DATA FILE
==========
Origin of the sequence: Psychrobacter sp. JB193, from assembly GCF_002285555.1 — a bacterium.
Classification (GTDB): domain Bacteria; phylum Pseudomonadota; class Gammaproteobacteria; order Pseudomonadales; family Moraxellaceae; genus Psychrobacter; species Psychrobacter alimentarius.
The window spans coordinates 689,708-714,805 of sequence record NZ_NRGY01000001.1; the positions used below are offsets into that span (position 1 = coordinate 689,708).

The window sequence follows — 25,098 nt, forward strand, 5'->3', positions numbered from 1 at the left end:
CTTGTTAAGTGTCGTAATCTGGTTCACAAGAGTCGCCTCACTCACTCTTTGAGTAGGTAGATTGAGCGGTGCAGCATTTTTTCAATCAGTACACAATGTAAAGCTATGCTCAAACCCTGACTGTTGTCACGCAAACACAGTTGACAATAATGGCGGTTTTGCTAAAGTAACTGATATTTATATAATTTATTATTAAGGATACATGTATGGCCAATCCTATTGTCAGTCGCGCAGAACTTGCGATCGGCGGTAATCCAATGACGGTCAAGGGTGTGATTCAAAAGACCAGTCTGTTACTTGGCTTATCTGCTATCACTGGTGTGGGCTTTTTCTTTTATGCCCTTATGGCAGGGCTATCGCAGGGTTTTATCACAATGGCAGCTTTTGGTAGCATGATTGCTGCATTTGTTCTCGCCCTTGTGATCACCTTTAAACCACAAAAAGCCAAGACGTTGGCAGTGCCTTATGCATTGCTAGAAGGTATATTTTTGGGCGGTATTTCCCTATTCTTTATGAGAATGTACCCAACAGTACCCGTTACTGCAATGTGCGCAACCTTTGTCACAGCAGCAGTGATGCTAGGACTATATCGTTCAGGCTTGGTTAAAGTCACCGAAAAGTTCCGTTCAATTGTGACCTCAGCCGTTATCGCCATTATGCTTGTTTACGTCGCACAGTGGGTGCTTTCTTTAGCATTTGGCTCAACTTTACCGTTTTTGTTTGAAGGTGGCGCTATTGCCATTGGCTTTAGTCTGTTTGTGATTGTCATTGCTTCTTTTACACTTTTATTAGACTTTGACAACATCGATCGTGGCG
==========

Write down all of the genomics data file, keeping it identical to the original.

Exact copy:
Origin of the sequence: Psychrobacter sp. JB193, from assembly GCF_002285555.1 — a bacterium.
Classification (GTDB): domain Bacteria; phylum Pseudomonadota; class Gammaproteobacteria; order Pseudomonadales; family Moraxellaceae; genus Psychrobacter; species Psychrobacter alimentarius.
The window spans coordinates 689,708-714,805 of sequence record NZ_NRGY01000001.1; the positions used below are offsets into that span (position 1 = coordinate 689,708).

The window sequence follows — 25,098 nt, forward strand, 5'->3', positions numbered from 1 at the left end:
CTTGTTAAGTGTCGTAATCTGGTTCACAAGAGTCGCCTCACTCACTCTTTGAGTAGGTAGATTGAGCGGTGCAGCATTTTTTCAATCAGTACACAATGTAAAGCTATGCTCAAACCCTGACTGTTGTCACGCAAACACAGTTGACAATAATGGCGGTTTTGCTAAAGTAACTGATATTTATATAATTTATTATTAAGGATACATGTATGGCCAATCCTATTGTCAGTCGCGCAGAACTTGCGATCGGCGGTAATCCAATGACGGTCAAGGGTGTGATTCAAAAGACCAGTCTGTTACTTGGCTTATCTGCTATCACTGGTGTGGGCTTTTTCTTTTATGCCCTTATGGCAGGGCTATCGCAGGGTTTTATCACAATGGCAGCTTTTGGTAGCATGATTGCTGCATTTGTTCTCGCCCTTGTGATCACCTTTAAACCACAAAAAGCCAAGACGTTGGCAGTGCCTTATGCATTGCTAGAAGGTATATTTTTGGGCGGTATTTCCCTATTCTTTATGAGAATGTACCCAACAGTACCCGTTACTGCAATGTGCGCAACCTTTGTCACAGCAGCAGTGATGCTAGGACTATATCGTTCAGGCTTGGTTAAAGTCACCGAAAAGTTCCGTTCAATTGTGACCTCAGCCGTTATCGCCATTATGCTTGTTTACGTCGCACAGTGGGTGCTTTCTTTAGCATTTGGCTCAACTTTACCGTTTTTGTTTGAAGGTGGCGCTATTGCCATTGGCTTTAGTCTGTTTGTGATTGTCATTGCTTCTTTTACACTTTTATTAGACTTTGACAACATCGATCGTGGCG